Discovery paves the way to ‘off-the-shelf’ cervical cancer therapy

CRISPR gene editing

Researchers from Japan have used CRISPR gene editing to enhance the effectiveness of rejuvenated cytotoxic T lymphocytes (rejTs) for targeted immunotherapy.

RejTs constitute a promising approach for treating cervical cancer, though rejection by the host’s immune system is a major hurdle.

In a recent study, researchers from Japan demonstrated how gene-edited rejTs can enable them to evade cytotoxic T cells and natural killer cells while also exhibiting enhanced anti-tumour activity.

HPV vaccines are an effective way to mitigate the risk of developing cervical cancer but don’t work against established cancers. RejTs can be engineered to target HPV-specific antigens that are expressed predominantly in cervical cancer cells, constituting a type of targeted immunotherapy.

Ideally, rejTs would be produced from induced pluripotent stem cells (iPSCs) gathered from the patient themselves. However, this process is not clinically feasible in terms of both time and cost.

CRISPR-Cas9 ‘scarless’ gene editing

A research team including Chief Professor Miki Ando from Juntendo University School of Medicine, Japan, has achieved a breakthrough by developing robust iPSC-derived rejTs for cervical cancer treatment.

Professor Ando said: “In immunocompetent cervical cancer patients, the dominant problem is the rejection of foreign T lymphocytes by the recipient’s CD8+ T lymphocytes or natural killer (NK) cells.”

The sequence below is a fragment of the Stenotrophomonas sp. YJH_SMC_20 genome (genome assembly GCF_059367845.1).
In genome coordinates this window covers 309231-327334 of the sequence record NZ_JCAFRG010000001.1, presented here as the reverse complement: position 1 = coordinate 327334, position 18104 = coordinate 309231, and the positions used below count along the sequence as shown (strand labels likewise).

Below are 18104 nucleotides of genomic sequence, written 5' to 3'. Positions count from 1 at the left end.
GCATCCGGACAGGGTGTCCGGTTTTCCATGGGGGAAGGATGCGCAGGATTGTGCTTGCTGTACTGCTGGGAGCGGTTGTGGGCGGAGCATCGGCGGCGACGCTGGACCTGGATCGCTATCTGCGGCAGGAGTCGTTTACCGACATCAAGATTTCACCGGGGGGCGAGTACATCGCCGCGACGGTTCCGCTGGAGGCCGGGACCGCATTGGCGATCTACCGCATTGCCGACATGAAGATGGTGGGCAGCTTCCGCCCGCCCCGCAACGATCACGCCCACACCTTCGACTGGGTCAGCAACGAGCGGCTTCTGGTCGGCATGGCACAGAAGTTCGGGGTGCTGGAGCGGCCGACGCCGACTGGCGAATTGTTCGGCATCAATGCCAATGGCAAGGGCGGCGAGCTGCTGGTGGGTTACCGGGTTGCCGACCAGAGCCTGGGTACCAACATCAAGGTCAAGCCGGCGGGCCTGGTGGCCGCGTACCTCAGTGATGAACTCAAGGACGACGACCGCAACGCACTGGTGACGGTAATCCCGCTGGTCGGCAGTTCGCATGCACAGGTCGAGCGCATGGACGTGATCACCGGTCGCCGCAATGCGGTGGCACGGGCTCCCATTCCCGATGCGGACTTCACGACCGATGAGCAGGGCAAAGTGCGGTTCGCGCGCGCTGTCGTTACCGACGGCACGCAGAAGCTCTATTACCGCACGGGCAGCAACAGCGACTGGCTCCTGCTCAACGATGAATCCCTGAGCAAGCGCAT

To overcome this issue, the team used CRISPR-Cas9 two-step ‘scarless’ gene editing on iPSCs derived from an HPV-specific cytotoxic T lymphocyte clone.

They first deleted all HLA class I antigens from the cells and then introduced the limited expression of two specific HLA antigens, HLA-A24 and HLA-E. This enabled the engineered cells to evade attacks from NK cells, which specifically target cells lacking these surface antigens.

The generated rejTs did not trigger attacks from either CD8+ T cells or NK cells while simultaneously achieving strong cytotoxicity against tumour cells.

Compared to the control group, mice engrafted with cervical cancer cells and injected with the gene-edited rejTs survived longer and exhibited significantly reduced tumour sizes and proliferation index.

Single-cell RNA sequencing analyses revealed that the population of rejTs was highly enriched with tissue resident memory T cells, which establish residence in the mucosa of the cervix and provide stronger protection.

Professor Ando concluded: “The HLA-engineered HPV-rejTs obtained using our method provide a sustainable and promising approach toward successful ‘off-the-shelf’ T cell therapy, which could help in overcoming cervical cancer. We are planning on conducting an investigator-initiated clinical trial in 2024.”

Diana Spencer, Senior Digital Content Editor, DDW

Related Articles

Join FREE today and become a member
of Drug Discovery World

Membership includes:

  • Full access to the website including free and gated premium content in news, articles, business, regulatory, cancer research, intelligence and more.
  • Unlimited App access: current and archived digital issues of DDW magazine with search functionality, special in App only content and links to the latest industry news and information.
  • Weekly e-newsletter, a round-up of the most interesting and pertinent industry news and developments.
  • Whitepapers, eBooks and information from trusted third parties.
Join For Free